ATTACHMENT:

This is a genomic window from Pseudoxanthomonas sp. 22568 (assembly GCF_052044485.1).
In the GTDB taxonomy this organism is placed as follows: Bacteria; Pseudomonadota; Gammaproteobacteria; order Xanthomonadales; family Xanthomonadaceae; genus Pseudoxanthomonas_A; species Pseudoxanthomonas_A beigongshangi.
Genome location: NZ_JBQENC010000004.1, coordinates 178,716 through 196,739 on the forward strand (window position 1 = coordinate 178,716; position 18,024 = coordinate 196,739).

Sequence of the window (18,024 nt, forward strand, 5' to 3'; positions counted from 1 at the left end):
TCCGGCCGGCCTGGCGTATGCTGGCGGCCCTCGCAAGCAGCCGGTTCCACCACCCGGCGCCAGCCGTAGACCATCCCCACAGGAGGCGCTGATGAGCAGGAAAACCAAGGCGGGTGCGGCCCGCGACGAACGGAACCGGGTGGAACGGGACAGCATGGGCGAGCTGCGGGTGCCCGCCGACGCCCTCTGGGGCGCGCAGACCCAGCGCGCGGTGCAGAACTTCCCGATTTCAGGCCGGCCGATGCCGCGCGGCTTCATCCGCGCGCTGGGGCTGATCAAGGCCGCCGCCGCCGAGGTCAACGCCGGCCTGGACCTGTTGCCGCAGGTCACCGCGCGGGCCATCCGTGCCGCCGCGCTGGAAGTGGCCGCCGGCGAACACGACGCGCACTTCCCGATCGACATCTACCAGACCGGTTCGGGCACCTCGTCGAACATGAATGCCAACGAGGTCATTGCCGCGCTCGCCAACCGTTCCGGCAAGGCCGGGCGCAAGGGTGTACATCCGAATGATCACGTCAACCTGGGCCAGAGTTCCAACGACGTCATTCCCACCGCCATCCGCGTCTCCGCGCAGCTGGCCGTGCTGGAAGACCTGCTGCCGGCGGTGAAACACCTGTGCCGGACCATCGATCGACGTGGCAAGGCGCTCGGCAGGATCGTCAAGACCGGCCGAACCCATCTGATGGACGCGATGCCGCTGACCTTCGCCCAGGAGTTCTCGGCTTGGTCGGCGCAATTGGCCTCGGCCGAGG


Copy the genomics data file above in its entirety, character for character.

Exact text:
This is a genomic window from Pseudoxanthomonas sp. 22568 (assembly GCF_052044485.1).
In the GTDB taxonomy this organism is placed as follows: Bacteria; Pseudomonadota; Gammaproteobacteria; order Xanthomonadales; family Xanthomonadaceae; genus Pseudoxanthomonas_A; species Pseudoxanthomonas_A beigongshangi.
Genome location: NZ_JBQENC010000004.1, coordinates 178,716 through 196,739 on the forward strand (window position 1 = coordinate 178,716; position 18,024 = coordinate 196,739).

Sequence of the window (18,024 nt, forward strand, 5' to 3'; positions counted from 1 at the left end):
TCCGGCCGGCCTGGCGTATGCTGGCGGCCCTCGCAAGCAGCCGGTTCCACCACCCGGCGCCAGCCGTAGACCATCCCCACAGGAGGCGCTGATGAGCAGGAAAACCAAGGCGGGTGCGGCCCGCGACGAACGGAACCGGGTGGAACGGGACAGCATGGGCGAGCTGCGGGTGCCCGCCGACGCCCTCTGGGGCGCGCAGACCCAGCGCGCGGTGCAGAACTTCCCGATTTCAGGCCGGCCGATGCCGCGCGGCTTCATCCGCGCGCTGGGGCTGATCAAGGCCGCCGCCGCCGAGGTCAACGCCGGCCTGGACCTGTTGCCGCAGGTCACCGCGCGGGCCATCCGTGCCGCCGCGCTGGAAGTGGCCGCCGGCGAACACGACGCGCACTTCCCGATCGACATCTACCAGACCGGTTCGGGCACCTCGTCGAACATGAATGCCAACGAGGTCATTGCCGCGCTCGCCAACCGTTCCGGCAAGGCCGGGCGCAAGGGTGTACATCCGAATGATCACGTCAACCTGGGCCAGAGTTCCAACGACGTCATTCCCACCGCCATCCGCGTCTCCGCGCAGCTGGCCGTGCTGGAAGACCTGCTGCCGGCGGTGAAACACCTGTGCCGGACCATCGATCGACGTGGCAAGGCGCTCGGCAGGATCGTCAAGACCGGCCGAACCCATCTGATGGACGCGATGCCGCTGACCTTCGCCCAGGAGTTCTCGGCTTGGTCGGCGCAATTGGCCTCGGCCGAGG